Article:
Okay, I may owe Sarah Raughley an apology.

I had some pretty harsh criticisms of the first book in The Effigies series, even saying in my post about possible book-to-TV adaptations that the concept was better than the execution, which was really more harsh than I actually felt.  And as it turns out, the second book dealt with most, if not all, of the issues I had after the first one.  You might want to check out my earlier post for a summary of the book before continuing with this post.

One issue I had was that how Maia reacted to her predecessor Natalya claiming, through the fact all the previous Fire Effigies continue to live in her mind, that it was Maia’s love interest Rhys that had murdered Natalya.  And Maia decided to keep that tidbit from the other Effigies, even though they all trust Rhys, and could be in serious danger from him.  She seemed to decide that she knew better because she had a crush on Rhys, so he couldn’t possibly be a killer. 

In this book, Natalya continues to push to gain control of Maia’s mind, and pretty much agrees with me in mocking Maia for keeping the secret from the other girls because of a crush.  But as this book notes, there are actually some legitimate reasons for Maia to be suspicious of Natalya’s claims.  Natalya wants to mess with Maia’s mind so that it will be easier for to permanently take over Maia’s mind and body.  Maia is still making a very questionable decision in keeping the secret from the other girls when they had all decided that they could only trust each other, but at least there’s a legitimate reason for her to stay quiet about the accusation.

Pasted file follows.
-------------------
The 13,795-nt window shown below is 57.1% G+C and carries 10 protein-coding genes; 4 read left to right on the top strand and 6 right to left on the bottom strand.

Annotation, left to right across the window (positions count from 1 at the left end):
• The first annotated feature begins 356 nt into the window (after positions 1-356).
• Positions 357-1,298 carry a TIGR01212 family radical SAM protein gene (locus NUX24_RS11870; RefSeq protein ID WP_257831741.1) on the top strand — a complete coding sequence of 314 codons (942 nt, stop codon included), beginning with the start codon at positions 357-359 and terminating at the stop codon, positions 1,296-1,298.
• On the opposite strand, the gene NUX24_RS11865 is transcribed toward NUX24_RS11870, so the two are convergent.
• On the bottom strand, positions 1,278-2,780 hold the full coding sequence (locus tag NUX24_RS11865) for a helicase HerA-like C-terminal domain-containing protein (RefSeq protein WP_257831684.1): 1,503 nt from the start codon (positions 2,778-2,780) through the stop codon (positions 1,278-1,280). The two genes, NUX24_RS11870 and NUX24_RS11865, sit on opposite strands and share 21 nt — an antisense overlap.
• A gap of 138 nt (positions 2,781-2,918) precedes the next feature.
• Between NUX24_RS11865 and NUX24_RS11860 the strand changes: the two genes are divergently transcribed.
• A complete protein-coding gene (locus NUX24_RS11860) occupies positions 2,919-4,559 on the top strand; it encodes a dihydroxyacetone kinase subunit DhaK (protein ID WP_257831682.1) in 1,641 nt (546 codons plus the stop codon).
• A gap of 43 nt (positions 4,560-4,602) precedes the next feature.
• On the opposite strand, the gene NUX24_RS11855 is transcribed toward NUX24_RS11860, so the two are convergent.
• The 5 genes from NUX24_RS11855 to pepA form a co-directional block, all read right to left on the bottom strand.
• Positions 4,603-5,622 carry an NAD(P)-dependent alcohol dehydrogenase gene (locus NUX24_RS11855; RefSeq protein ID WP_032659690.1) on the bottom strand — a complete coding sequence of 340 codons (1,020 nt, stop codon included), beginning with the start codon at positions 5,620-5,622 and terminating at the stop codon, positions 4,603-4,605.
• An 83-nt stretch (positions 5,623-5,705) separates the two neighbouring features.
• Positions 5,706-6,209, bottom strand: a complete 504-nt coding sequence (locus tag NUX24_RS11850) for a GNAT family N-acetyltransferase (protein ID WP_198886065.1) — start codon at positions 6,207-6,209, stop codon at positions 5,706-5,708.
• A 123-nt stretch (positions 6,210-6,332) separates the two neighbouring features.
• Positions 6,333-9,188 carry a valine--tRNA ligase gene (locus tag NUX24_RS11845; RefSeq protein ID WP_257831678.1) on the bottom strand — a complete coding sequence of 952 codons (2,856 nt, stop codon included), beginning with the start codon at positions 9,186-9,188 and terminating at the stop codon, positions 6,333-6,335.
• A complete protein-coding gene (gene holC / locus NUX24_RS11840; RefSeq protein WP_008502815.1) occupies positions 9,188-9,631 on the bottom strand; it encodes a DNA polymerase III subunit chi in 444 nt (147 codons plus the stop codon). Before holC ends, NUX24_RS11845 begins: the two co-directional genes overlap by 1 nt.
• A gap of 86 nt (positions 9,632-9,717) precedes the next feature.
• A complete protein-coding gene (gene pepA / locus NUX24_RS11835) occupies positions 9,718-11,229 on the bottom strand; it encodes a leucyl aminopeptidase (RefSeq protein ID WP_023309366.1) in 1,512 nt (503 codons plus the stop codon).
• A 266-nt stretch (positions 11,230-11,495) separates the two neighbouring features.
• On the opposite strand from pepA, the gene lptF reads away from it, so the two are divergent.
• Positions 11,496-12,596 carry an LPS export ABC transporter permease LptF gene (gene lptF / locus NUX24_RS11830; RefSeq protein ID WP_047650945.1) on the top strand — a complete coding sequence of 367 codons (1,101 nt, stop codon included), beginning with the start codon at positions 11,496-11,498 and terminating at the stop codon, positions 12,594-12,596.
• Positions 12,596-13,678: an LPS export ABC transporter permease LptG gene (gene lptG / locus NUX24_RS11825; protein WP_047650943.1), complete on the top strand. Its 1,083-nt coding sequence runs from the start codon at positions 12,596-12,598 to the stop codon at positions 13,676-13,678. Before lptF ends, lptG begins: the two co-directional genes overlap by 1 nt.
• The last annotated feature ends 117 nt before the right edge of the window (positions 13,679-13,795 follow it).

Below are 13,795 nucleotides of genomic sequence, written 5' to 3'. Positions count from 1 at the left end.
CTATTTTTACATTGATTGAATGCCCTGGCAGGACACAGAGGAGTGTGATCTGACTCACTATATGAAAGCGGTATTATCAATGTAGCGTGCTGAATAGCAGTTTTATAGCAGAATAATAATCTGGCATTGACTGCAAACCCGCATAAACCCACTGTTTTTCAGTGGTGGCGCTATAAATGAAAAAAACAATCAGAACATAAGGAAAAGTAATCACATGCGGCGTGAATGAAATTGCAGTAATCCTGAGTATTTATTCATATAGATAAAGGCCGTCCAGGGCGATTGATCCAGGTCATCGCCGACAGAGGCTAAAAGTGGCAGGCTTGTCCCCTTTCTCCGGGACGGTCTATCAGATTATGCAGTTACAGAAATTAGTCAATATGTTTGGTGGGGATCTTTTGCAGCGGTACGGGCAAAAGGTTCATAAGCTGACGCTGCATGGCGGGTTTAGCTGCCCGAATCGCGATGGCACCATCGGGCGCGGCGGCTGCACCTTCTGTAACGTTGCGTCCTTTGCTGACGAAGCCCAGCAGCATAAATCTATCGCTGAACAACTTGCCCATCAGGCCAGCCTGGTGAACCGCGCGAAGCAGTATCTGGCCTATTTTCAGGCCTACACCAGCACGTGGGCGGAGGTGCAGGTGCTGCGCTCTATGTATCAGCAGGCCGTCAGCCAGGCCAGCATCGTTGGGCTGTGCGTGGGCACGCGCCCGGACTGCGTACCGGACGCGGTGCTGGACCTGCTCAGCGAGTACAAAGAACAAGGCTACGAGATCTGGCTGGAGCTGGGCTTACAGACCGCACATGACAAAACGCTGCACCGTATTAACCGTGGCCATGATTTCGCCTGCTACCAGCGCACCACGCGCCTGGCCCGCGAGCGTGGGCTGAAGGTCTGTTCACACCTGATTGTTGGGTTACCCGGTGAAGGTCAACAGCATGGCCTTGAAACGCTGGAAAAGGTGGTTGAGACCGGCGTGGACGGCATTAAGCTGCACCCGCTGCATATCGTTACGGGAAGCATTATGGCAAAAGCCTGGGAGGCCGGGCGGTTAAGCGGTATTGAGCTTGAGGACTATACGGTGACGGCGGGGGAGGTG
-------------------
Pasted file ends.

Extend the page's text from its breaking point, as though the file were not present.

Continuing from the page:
Speaking of body snatching, I was a little confused about the dual personality of Alice and Nick inside the villain, Saul.  Alice seemed to be the clearly dominant personality, so I didn’t understand why she had decided to go into Nick’s body in the first place.  It seemed to me that it was just done in order to have a “male” villain, so that he could flirt with Maia, and there could be the surprise of a male having powers that were supposed to only be given to females.  Which I have to say, seemed kind of cheap at the time.  But as the second book reminded me, Alice may not have had a choice in the matter.  Past Effigies exist in the minds of their successors, so presumably Alice died and was succeeded by Nick, but has managed to keep a pretty strong hold on his mind.  I’m still not sure Nick is at all necessary; why not just use Alice as the villain?  But the plot is still unfolding, so Nick’s presence may turn out to be important before all is said and done.

I was also a bit disappointed that Ice queen Effigy Belle was redeemed at the end of the first book, as I found her rather unlikeable, and was kind of hoping she would turn out to be the real villain of the story.  While she had some solid reasons for her attitude, I just preferred to hate her as opposed to seeing her as a broken bird.  The second book keeps Belle in a grey area, seemingly well-intentioned and heroic, but also, as one of the girls flatly says, a bitch.  And then there’s what she does at the end, which I won’t spoil.  I still don’t like her, but I am interested in seeing what happens with her next.

Published by Andrew Clendening